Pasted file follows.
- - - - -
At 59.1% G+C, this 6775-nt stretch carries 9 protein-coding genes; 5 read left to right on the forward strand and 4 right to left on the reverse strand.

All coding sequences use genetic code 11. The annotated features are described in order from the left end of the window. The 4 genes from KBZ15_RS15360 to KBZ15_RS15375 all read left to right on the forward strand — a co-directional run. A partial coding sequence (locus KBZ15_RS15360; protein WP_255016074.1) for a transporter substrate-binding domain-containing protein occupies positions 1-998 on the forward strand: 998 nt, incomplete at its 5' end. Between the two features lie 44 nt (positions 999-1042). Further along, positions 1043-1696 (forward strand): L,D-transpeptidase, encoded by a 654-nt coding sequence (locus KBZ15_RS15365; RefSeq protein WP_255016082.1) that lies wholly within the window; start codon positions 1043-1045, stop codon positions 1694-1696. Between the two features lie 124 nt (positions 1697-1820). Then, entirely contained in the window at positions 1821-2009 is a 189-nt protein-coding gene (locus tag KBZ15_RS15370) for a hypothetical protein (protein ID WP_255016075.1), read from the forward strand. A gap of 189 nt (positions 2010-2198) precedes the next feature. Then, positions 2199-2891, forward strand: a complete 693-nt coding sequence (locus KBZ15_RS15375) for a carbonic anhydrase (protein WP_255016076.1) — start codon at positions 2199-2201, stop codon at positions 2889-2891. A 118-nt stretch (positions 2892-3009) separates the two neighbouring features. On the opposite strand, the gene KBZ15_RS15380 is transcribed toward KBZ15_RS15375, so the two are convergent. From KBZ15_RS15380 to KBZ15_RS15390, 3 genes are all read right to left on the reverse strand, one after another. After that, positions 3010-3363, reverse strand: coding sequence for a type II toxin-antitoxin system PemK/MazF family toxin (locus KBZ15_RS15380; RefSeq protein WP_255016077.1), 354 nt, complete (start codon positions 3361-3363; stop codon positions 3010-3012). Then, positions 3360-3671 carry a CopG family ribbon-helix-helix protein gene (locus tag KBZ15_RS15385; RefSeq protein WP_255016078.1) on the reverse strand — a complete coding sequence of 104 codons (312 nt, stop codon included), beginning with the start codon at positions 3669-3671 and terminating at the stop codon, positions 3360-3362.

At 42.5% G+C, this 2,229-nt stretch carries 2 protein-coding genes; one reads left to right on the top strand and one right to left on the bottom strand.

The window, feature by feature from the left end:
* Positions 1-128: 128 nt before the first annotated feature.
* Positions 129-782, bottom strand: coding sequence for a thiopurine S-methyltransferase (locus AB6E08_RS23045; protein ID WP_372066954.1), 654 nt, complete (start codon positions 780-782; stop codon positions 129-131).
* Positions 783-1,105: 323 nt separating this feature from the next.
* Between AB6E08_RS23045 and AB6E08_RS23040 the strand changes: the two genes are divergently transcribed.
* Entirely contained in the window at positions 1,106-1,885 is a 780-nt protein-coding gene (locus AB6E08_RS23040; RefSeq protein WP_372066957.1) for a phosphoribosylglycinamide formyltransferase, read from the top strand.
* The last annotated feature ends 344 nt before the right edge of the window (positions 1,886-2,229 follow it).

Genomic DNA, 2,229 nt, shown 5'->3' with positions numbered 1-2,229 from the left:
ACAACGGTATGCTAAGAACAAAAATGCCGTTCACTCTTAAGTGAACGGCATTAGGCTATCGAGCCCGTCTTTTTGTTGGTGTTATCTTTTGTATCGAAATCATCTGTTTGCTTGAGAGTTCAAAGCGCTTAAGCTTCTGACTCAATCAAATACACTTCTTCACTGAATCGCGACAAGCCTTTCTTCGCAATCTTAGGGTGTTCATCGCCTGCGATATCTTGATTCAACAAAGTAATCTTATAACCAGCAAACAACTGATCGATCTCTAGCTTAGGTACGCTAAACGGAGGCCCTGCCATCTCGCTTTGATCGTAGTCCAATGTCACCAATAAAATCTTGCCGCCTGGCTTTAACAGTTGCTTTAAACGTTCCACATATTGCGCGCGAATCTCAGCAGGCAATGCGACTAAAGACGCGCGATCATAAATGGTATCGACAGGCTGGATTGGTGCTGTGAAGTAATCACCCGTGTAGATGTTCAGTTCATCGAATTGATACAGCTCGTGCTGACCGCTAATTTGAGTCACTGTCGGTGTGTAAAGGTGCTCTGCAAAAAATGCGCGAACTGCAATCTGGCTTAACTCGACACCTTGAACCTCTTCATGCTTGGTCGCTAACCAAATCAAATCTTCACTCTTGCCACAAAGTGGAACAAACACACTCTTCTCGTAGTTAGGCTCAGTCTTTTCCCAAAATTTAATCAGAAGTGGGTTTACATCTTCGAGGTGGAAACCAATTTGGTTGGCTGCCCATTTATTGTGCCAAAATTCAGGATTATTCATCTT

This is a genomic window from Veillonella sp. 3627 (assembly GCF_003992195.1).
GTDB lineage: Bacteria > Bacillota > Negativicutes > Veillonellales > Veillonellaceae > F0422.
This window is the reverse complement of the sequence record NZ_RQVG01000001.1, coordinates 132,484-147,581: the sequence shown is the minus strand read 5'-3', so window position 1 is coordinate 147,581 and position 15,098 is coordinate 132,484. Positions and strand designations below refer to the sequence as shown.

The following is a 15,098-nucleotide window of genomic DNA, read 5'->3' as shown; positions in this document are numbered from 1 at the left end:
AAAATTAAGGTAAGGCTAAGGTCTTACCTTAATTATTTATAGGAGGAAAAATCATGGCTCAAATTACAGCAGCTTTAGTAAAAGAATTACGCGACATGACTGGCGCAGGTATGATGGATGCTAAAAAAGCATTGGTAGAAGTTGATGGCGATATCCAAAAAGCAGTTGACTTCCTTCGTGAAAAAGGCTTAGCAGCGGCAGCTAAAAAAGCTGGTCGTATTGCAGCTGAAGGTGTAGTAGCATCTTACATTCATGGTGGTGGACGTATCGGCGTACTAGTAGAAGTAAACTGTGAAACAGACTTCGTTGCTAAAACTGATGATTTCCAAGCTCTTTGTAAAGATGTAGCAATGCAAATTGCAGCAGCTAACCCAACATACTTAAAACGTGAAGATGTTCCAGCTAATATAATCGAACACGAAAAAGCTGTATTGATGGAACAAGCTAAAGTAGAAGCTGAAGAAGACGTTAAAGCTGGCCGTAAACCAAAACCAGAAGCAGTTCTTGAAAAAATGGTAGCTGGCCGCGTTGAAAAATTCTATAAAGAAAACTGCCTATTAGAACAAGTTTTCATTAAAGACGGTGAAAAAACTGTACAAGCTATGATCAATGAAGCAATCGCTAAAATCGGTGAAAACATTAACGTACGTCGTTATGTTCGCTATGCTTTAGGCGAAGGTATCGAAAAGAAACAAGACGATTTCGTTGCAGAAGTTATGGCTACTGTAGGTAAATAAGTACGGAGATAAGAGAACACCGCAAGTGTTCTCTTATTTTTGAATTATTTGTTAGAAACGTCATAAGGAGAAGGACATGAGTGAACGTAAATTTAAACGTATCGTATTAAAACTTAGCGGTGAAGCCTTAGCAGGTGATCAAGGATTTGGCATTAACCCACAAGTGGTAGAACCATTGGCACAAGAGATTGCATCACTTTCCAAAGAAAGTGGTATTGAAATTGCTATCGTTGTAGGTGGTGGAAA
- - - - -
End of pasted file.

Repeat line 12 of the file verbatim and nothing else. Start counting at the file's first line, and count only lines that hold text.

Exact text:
ACAACGGTATGCTAAGAACAAAAATGCCGTTCACTCTTAAGTGAACGGCATTAGGCTATCGAGCCCGTCTTTTTGTTGGTGTTATCTTTTGTATCGAAATCATCTGTTTGCTTGAGAGTTCAAAGCGCTTAAGCTTCTGACTCAATCAAATACACTTCTTCACTGAATCGCGACAAGCCTTTCTTCGCAATCTTAGGGTGTTCATCGCCTGCGATATCTTGATTCAACAAAGTAATCTTATAACCAGCAAACAACTGATCGATCTCTAGCTTAGGTACGCTAAACGGAGGCCCTGCCATCTCGCTTTGATCGTAGTCCAATGTCACCAATAAAATCTTGCCGCCTGGCTTTAACAGTTGCTTTAAACGTTCCACATATTGCGCGCGAATCTCAGCAGGCAATGCGACTAAAGACGCGCGATCATAAATGGTATCGACAGGCTGGATTGGTGCTGTGAAGTAATCACCCGTGTAGATGTTCAGTTCATCGAATTGATACAGCTCGTGCTGACCGCTAATTTGAGTCACTGTCGGTGTGTAAAGGTGCTCTGCAAAAAATGCGCGAACTGCAATCTGGCTTAACTCGACACCTTGAACCTCTTCATGCTTGGTCGCTAACCAAATCAAATCTTCACTCTTGCCACAAAGTGGAACAAACACACTCTTCTCGTAGTTAGGCTCAGTCTTTTCCCAAAATTTAATCAGAAGTGGGTTTACATCTTCGAGGTGGAAACCAATTTGGTTGGCTGCCCATTTATTGTGCCAAAATTCAGGATTATTCATCTT